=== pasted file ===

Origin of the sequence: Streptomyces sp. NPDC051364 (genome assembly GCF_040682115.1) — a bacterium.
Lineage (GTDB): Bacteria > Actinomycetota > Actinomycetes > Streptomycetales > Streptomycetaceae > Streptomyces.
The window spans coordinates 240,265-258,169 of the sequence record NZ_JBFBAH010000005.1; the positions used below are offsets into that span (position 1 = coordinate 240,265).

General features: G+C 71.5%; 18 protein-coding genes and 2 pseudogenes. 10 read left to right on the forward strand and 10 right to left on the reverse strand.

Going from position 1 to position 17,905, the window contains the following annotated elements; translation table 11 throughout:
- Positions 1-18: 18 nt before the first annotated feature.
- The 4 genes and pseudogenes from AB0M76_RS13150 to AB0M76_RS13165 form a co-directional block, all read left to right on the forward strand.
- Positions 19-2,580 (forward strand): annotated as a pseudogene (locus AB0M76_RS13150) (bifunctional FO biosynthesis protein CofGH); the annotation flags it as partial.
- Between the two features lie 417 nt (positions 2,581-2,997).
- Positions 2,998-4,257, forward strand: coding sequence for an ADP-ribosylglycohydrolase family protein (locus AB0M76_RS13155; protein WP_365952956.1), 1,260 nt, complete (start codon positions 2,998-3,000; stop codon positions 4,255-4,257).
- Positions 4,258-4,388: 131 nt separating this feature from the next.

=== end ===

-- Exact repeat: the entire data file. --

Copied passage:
Origin of the sequence: Streptomyces sp. NPDC051364 (genome assembly GCF_040682115.1) — a bacterium.
Lineage (GTDB): Bacteria > Actinomycetota > Actinomycetes > Streptomycetales > Streptomycetaceae > Streptomyces.
The window spans coordinates 240,265-258,169 of the sequence record NZ_JBFBAH010000005.1; the positions used below are offsets into that span (position 1 = coordinate 240,265).

General features: G+C 71.5%; 18 protein-coding genes and 2 pseudogenes. 10 read left to right on the forward strand and 10 right to left on the reverse strand.

Going from position 1 to position 17,905, the window contains the following annotated elements; translation table 11 throughout:
- Positions 1-18: 18 nt before the first annotated feature.
- The 4 genes and pseudogenes from AB0M76_RS13150 to AB0M76_RS13165 form a co-directional block, all read left to right on the forward strand.
- Positions 19-2,580 (forward strand): annotated as a pseudogene (locus AB0M76_RS13150) (bifunctional FO biosynthesis protein CofGH); the annotation flags it as partial.
- Between the two features lie 417 nt (positions 2,581-2,997).
- Positions 2,998-4,257, forward strand: coding sequence for an ADP-ribosylglycohydrolase family protein (locus AB0M76_RS13155; protein WP_365952956.1), 1,260 nt, complete (start codon positions 2,998-3,000; stop codon positions 4,255-4,257).
- Positions 4,258-4,388: 131 nt separating this feature from the next.